Massive crowds descended on Washington, D.C., and cities across the country Saturday to call for gun reform as part of the student-led March For Our Lives protest.
Survivors of the deadly Marjory Stoneman Douglas High School shooting last month led the charge, demanding lawmakers pass “common sense gun laws” in 800 rallies around the world.
“We must stand beside those we’ve lost and fix the world that betrayed them,” Cameron Kasky, a survivor of the shooting, told a crowd of thousands in the nation’s capitol. “We the people can fix this.”
“Don’t worry, we’ve got this,” Kasky added.
Thousands of demonstrators filled the streets of Washington, New York City, Chicago and across the nation to call for gun control, carrying signs demanding politicians “protect kids, not guns.”
Students have led the renewed calls for gun control, with the Parkland survivors directly challenging politicians like President Donald Trump who take money from the National Rifle Association.
“We are going to make this the voting issue,” David Hogg, one of the most outspoken Parkland students, said in Washington Saturday. “We are going to make sure the best people get in our elections to run not as politicians, but as Americans, because this is not cutting it.”
“Let’s put the USA over the NRA,” he added.
In a brief statement, the White House praised the students for “exercising their first amendment rights” and cited recent actions taken by the Trump administration, including a move Friday toward banning bump stocks that allow semi-automatic weapons to function as if they were fully-automatic.
“Keeping our children safe is a top priority of the president,” the White House said in its statement, according to CNN.
But students on Saturday had more sweeping demands, calling for a “comprehensive and effective bill be immediately brought before Congress” to address the gun issue, including a strengthening of background checks.
“If they continue to ignore us, to only pretend to listen, then we will take action where it counts,” Stoneman Douglas student Delaney Tarr said in a speech at the Washington rally Saturday. “We know what we want, we know how to get it and we are not waiting any longer.”
Emma Gonzalez, one of the most outspoken Stoneman Douglas survivors, delivered a powerful address in which she paused for several minutes — the time it took alleged Parkland shooter Nikolas Cruz to kill 17 people at the high school.
“Fight for your lives before it’s someone else’s job,” Gonzalez said.
Demonstrators also called attention to the daily gun violence that has plagued American cities and impacted communities of color.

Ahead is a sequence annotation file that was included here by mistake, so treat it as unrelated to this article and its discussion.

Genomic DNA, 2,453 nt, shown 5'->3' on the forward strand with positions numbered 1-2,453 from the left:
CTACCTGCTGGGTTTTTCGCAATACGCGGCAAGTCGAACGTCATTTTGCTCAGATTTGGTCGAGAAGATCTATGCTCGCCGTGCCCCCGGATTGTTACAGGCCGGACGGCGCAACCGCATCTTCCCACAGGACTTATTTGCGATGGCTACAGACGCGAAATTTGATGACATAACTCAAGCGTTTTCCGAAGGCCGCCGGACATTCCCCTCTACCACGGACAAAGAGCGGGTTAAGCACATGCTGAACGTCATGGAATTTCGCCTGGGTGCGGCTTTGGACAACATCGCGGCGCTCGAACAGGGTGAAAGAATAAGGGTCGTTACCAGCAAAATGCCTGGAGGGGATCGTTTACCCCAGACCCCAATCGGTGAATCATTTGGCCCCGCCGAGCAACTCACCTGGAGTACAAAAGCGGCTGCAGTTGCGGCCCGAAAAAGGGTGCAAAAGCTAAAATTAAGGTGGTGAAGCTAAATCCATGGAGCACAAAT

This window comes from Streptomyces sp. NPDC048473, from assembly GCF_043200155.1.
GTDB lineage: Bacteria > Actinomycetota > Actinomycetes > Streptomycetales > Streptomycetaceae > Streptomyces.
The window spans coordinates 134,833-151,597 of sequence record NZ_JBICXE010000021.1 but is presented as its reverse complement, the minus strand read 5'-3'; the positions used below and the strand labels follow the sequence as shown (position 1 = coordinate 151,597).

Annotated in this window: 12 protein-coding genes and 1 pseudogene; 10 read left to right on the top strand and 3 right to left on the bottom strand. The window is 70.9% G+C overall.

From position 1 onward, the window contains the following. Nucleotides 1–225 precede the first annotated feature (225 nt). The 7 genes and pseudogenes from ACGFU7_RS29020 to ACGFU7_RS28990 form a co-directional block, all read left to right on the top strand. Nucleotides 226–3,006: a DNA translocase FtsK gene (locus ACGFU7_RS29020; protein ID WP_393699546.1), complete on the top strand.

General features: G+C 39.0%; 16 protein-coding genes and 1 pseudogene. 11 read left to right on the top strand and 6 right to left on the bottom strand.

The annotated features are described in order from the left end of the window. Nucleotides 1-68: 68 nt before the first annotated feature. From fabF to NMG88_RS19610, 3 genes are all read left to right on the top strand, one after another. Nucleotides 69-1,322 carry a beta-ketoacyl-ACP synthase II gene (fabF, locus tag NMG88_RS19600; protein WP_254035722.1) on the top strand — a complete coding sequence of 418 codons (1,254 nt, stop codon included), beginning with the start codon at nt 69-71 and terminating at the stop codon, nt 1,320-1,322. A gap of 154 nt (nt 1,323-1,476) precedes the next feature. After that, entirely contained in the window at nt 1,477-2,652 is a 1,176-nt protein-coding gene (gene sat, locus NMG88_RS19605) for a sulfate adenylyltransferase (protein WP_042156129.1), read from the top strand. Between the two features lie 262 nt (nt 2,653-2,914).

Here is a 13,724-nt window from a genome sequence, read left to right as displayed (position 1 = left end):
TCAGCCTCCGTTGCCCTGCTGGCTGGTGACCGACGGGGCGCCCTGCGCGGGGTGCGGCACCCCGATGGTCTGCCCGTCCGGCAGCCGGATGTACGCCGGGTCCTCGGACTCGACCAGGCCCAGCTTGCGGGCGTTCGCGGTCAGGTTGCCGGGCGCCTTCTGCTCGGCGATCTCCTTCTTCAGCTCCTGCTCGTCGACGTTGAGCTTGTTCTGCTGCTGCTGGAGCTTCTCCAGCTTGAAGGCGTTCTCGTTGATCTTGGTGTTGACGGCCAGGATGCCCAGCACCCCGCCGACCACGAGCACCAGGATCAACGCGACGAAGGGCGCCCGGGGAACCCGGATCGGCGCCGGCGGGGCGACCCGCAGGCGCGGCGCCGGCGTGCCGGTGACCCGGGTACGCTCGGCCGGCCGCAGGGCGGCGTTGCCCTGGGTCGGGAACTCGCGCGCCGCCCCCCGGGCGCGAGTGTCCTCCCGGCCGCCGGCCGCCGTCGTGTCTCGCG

“We know life isn’t equal for everyone, and we know what is right and wrong,” Virginia 11-year-old Naomi Wadler said in a rousing speech in Washington. “We also know that we stand in the shadow the Capitol and we know that we have just seven short years until we too have the right to vote.”
Yolanda Renee King, Martin Luther King Jr.’s granddaughter, also gave a speech at the Washington rally, linking the gun control movement to her grandfather’s dream.
“I have a dream that enough is enough,” the young King said. “And that this can be a gun-free world, period.”
There was a massive police presence in Washington Saturday as students and gun control advocates began filling streets of the nation’s capitol, Parkland and other American cities early Saturday, carrying signs calling for reform.
“I march because I was almost silenced,” read a sign carried by Samantha Mayor, a junior at Stoneman Douglas who was wounded in the deadly shooting.
Gwyneth Bishara, a 15-year-old Marjory Stoneman Douglas student, marched in New York City with the students of Massapequa School District on Long Island who received an in-school suspension for walking out on March 14.
“Coming here today means that I can show that me and all the kids who came here today to support their schools, we can’t be swayed and how we’re not gonna back down until we see change,” Bishara told Mic.
Tatiana Castro, a California high school student marching in Washington, D.C., described the daily fear of gun violence students live with.
“I do feel scared,” Castro told Mic. “Will my school be a victim to the next school shooting?”
Brianna Provenzano contributed reporting from New York City. Kendall Ciesemier contributed reporting from Washington, D.C.
March 24, 2018, 4:57 p.m.: This story has been updated.